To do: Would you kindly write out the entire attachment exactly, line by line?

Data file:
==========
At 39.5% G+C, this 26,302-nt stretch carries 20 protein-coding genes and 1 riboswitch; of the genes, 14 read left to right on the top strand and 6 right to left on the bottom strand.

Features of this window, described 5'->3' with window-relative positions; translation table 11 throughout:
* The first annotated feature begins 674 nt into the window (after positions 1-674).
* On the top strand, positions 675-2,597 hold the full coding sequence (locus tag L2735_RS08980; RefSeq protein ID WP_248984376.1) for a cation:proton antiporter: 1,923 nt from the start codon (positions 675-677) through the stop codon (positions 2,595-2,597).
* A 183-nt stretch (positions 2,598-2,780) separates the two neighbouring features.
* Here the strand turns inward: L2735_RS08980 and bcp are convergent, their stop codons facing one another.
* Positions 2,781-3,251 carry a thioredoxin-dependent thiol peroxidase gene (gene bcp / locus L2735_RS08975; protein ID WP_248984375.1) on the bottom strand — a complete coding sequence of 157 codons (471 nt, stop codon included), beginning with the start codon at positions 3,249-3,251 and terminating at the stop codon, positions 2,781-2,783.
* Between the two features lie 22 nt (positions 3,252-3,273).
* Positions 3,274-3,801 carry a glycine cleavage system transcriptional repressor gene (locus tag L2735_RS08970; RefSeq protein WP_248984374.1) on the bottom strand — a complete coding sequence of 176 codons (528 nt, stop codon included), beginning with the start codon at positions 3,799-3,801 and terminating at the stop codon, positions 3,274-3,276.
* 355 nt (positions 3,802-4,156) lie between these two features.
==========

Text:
At 39.5% G+C, this 26,302-nt stretch carries 20 protein-coding genes and 1 riboswitch; of the genes, 14 read left to right on the top strand and 6 right to left on the bottom strand.

Features of this window, described 5'->3' with window-relative positions; translation table 11 throughout:
* The first annotated feature begins 674 nt into the window (after positions 1-674).
* On the top strand, positions 675-2,597 hold the full coding sequence (locus tag L2735_RS08980; RefSeq protein ID WP_248984376.1) for a cation:proton antiporter: 1,923 nt from the start codon (positions 675-677) through the stop codon (positions 2,595-2,597).
* A 183-nt stretch (positions 2,598-2,780) separates the two neighbouring features.
* Here the strand turns inward: L2735_RS08980 and bcp are convergent, their stop codons facing one another.
* Positions 2,781-3,251 carry a thioredoxin-dependent thiol peroxidase gene (gene bcp / locus L2735_RS08975; protein ID WP_248984375.1) on the bottom strand — a complete coding sequence of 157 codons (471 nt, stop codon included), beginning with the start codon at positions 3,249-3,251 and terminating at the stop codon, positions 2,781-2,783.
* Between the two features lie 22 nt (positions 3,252-3,273).
* Positions 3,274-3,801 carry a glycine cleavage system transcriptional repressor gene (locus tag L2735_RS08970; RefSeq protein WP_248984374.1) on the bottom strand — a complete coding sequence of 176 codons (528 nt, stop codon included), beginning with the start codon at positions 3,799-3,801 and terminating at the stop codon, positions 3,274-3,276.
* 355 nt (positions 3,802-4,156) lie between these two features.